Saturday, May 23, 2009

Charlie Bolden gets the nod

President Obama has tapped Charlie Bolden to be the new NASA administrator. Bolden is a strong supporter of Project Constellation, and he has a proud history as an astronaut and a Marine.

Charlie flew on the STS-61C Space Shuttle Columbia mission, during which flight crew members deployed the SATCOM KU satellite and conducted experiments in astrophysics and materials processing. The mission ended shortly before the launch of the Challenger in 1986.

He also flew on STS-31, Space Shuttle Discovery, which launched on April 24, 1990, and deployed the Hubble Space Telescope.

Then, on STS-45, Bolden commanded a crew of seven aboard Space Shuttle Atlantis, the first Spacelab mission dedicated to NASA's Mission to Planet Earth. During the nine-day mission, the crew operated the twelve experiments that constituted the ATLAS-1 (Atmospheric Laboratory for Applications and Science) cargo. ATLAS-1 obtained a vast array of detailed measurements of atmospheric chemical and physical properties, which contribute significantly to improving our understanding of our climate and atmosphere. In addition, this was the first time an artificial beam of electrons was used to stimulate a man-made auroral discharge.

Finally, in 1994, he commanded a crew of six aboard Space Shuttle Discovery (STS-60), the first joint U.S./Russian Space Shuttle mission involving a Russian Cosmonaut as a mission specialist crew member.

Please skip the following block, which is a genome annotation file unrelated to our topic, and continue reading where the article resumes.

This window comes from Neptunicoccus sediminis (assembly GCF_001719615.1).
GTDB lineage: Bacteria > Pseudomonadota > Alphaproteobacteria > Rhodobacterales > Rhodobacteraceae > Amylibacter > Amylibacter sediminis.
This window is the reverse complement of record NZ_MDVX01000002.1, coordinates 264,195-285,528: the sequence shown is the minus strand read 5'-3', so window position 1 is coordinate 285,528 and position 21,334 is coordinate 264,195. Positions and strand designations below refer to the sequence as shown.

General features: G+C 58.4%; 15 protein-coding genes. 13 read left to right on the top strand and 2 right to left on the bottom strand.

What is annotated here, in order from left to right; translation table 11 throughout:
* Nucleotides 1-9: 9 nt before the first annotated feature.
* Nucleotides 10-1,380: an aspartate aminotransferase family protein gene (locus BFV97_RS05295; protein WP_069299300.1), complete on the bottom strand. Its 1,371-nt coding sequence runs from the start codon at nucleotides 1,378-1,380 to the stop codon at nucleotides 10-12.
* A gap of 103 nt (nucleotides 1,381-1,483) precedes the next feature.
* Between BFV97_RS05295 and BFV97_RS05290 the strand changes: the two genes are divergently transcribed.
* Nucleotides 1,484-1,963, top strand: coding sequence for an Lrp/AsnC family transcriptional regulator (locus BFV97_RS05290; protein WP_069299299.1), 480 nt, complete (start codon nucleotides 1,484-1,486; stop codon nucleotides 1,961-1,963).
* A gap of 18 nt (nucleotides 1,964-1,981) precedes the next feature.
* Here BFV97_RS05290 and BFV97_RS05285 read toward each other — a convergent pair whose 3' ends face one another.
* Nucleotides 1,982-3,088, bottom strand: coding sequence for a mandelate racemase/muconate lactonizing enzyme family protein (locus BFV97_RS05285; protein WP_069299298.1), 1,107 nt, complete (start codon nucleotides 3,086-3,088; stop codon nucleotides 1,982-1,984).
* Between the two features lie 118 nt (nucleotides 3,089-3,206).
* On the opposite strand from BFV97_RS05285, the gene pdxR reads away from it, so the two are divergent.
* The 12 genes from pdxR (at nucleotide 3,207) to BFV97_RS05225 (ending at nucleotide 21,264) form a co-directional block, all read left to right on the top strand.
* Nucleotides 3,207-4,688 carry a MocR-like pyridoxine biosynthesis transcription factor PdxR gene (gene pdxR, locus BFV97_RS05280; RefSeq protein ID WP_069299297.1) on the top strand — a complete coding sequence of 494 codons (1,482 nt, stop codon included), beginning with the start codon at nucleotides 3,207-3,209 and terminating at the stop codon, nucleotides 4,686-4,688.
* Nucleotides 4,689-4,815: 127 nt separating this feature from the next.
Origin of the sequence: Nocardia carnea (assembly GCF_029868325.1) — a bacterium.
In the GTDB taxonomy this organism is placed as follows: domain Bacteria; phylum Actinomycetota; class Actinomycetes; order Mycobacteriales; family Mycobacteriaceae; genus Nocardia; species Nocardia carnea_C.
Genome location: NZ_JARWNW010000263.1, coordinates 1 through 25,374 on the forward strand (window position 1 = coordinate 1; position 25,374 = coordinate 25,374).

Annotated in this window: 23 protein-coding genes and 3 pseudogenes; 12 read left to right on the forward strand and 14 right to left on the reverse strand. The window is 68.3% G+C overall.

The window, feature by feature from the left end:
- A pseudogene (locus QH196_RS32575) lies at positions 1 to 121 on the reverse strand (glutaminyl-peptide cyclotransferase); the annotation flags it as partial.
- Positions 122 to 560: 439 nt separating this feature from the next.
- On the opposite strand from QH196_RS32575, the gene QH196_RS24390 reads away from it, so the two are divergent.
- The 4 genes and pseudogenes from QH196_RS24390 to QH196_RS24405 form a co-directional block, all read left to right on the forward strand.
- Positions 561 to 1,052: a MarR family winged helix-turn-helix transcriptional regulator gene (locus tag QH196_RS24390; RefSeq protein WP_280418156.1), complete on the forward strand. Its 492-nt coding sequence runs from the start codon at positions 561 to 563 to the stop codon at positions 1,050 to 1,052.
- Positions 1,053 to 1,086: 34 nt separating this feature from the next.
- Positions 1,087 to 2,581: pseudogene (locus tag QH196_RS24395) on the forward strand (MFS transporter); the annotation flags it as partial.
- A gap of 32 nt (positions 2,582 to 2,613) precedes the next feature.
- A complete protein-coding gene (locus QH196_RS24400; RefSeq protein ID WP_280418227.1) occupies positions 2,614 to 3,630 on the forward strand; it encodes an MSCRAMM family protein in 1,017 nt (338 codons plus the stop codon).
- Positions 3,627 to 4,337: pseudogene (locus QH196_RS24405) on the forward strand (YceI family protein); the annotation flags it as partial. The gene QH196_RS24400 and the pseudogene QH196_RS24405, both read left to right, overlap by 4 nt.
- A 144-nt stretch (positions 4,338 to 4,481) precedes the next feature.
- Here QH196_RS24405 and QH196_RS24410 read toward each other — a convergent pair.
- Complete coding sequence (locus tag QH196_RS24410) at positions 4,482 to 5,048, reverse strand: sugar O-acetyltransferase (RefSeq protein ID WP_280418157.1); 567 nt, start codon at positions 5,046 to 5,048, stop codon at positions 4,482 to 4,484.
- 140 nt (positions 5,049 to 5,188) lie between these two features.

He's got the cred.

However, he also lobbied for ATK, which manufactures the shuttles' solid rocket boosters, and I don't much care for lobbyists being put in charge of billions of dollars of taxpayer jack.

Bolden is a fan of manned space flight, which I think is a good thing. But I don't think manned space flight at the expense of unmanned, robotic missions is necessarily a positive position. I don't see why both can't remain an intrinsic part of our space program. Spirit and Opportunity, the two Mars "droids" have done an amazing job of imparting information over their lifespans, as have the various probes we have launched toward Pluto, Jupiter and the outer reaches of the solar system. And Constellation, which I support, is billions of dollars over budget.

And while I emphatically agree with the position that manned space flight is a necessary and important policy, I do see the need to get the costs under control. I have no problem with spending billions of dollars on the space program. I have a serious problem with allowing contractors to go billions of dollars over budget with no consequences.

All that aside, I think Bolden is a good pick. It can't hurt to have a former astronaut in charge of NASA.

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